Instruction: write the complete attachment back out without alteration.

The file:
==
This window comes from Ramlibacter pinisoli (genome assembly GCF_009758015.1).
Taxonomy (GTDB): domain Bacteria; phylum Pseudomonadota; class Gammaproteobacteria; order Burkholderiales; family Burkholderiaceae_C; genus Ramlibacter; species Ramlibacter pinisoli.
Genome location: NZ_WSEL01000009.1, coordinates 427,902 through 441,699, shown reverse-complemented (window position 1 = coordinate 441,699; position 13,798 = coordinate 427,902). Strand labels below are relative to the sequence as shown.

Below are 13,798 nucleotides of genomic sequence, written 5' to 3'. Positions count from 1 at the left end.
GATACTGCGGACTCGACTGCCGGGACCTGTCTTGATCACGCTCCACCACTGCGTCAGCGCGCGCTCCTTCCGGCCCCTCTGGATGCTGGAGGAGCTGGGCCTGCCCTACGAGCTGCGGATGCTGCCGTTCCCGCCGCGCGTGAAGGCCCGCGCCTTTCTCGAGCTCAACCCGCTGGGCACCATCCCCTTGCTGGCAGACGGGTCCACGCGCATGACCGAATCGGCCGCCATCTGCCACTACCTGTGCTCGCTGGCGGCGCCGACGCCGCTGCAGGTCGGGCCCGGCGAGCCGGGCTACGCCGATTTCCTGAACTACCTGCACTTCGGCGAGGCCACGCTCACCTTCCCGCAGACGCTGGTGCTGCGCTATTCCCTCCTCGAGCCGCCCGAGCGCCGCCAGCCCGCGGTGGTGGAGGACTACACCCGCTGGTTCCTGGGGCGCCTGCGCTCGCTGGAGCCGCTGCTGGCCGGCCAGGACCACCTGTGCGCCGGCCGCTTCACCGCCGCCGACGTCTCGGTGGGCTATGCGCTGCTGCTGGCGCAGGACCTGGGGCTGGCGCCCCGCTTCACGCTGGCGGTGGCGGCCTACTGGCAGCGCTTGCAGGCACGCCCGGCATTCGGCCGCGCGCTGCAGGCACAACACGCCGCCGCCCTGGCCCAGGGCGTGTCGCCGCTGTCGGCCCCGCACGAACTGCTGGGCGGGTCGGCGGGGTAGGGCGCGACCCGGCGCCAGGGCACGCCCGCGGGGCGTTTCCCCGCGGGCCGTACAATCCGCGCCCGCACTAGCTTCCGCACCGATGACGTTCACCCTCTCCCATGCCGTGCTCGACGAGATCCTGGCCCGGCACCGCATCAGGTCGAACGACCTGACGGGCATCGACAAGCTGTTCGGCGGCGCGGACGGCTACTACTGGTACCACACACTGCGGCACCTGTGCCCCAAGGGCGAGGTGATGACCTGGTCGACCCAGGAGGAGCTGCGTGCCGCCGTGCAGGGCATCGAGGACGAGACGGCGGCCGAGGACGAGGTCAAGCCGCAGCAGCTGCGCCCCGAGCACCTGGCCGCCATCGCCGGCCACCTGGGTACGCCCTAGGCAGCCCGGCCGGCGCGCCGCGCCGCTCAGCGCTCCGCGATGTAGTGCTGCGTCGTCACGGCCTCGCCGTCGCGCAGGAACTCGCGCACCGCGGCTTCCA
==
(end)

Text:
This window comes from Ramlibacter pinisoli (genome assembly GCF_009758015.1).
Taxonomy (GTDB): domain Bacteria; phylum Pseudomonadota; class Gammaproteobacteria; order Burkholderiales; family Burkholderiaceae_C; genus Ramlibacter; species Ramlibacter pinisoli.
Genome location: NZ_WSEL01000009.1, coordinates 427,902 through 441,699, shown reverse-complemented (window position 1 = coordinate 441,699; position 13,798 = coordinate 427,902). Strand labels below are relative to the sequence as shown.

Below are 13,798 nucleotides of genomic sequence, written 5' to 3'. Positions count from 1 at the left end.
GATACTGCGGACTCGACTGCCGGGACCTGTCTTGATCACGCTCCACCACTGCGTCAGCGCGCGCTCCTTCCGGCCCCTCTGGATGCTGGAGGAGCTGGGCCTGCCCTACGAGCTGCGGATGCTGCCGTTCCCGCCGCGCGTGAAGGCCCGCGCCTTTCTCGAGCTCAACCCGCTGGGCACCATCCCCTTGCTGGCAGACGGGTCCACGCGCATGACCGAATCGGCCGCCATCTGCCACTACCTGTGCTCGCTGGCGGCGCCGACGCCGCTGCAGGTCGGGCCCGGCGAGCCGGGCTACGCCGATTTCCTGAACTACCTGCACTTCGGCGAGGCCACGCTCACCTTCCCGCAGACGCTGGTGCTGCGCTATTCCCTCCTCGAGCCGCCCGAGCGCCGCCAGCCCGCGGTGGTGGAGGACTACACCCGCTGGTTCCTGGGGCGCCTGCGCTCGCTGGAGCCGCTGCTGGCCGGCCAGGACCACCTGTGCGCCGGCCGCTTCACCGCCGCCGACGTCTCGGTGGGCTATGCGCTGCTGCTGGCGCAGGACCTGGGGCTGGCGCCCCGCTTCACGCTGGCGGTGGCGGCCTACTGGCAGCGCTTGCAGGCACGCCCGGCATTCGGCCGCGCGCTGCAGGCACAACACGCCGCCGCCCTGGCCCAGGGCGTGTCGCCGCTGTCGGCCCCGCACGAACTGCTGGGCGGGTCGGCGGGGTAGGGCGCGACCCGGCGCCAGGGCACGCCCGCGGGGCGTTTCCCCGCGGGCCGTACAATCCGCGCCCGCACTAGCTTCCGCACCGATGACGTTCACCCTCTCCCATGCCGTGCTCGACGAGATCCTGGCCCGGCACCGCATCAGGTCGAACGACCTGACGGGCATCGACAAGCTGTTCGGCGGCGCGGACGGCTACTACTGGTACCACACACTGCGGCACCTGTGCCCCAAGGGCGAGGTGATGACCTGGTCGACCCAGGAGGAGCTGCGTGCCGCCGTGCAGGGCATCGAGGACGAGACGGCGGCCGAGGACGAGGTCAAGCCGCAGCAGCTGCGCCCCGAGCACCTGGCCGCCATCGCCGGCCACCTGGGTACGCCCTAGGCAGCCCGGCCGGCGCGCCGCGCCGCTCAGCGCTCCGCGATGTAGTGCTGCGTCGTCACGGCCTCGCCGTCGCGCAGGAACTCGCGCACCGCGGCTTCCA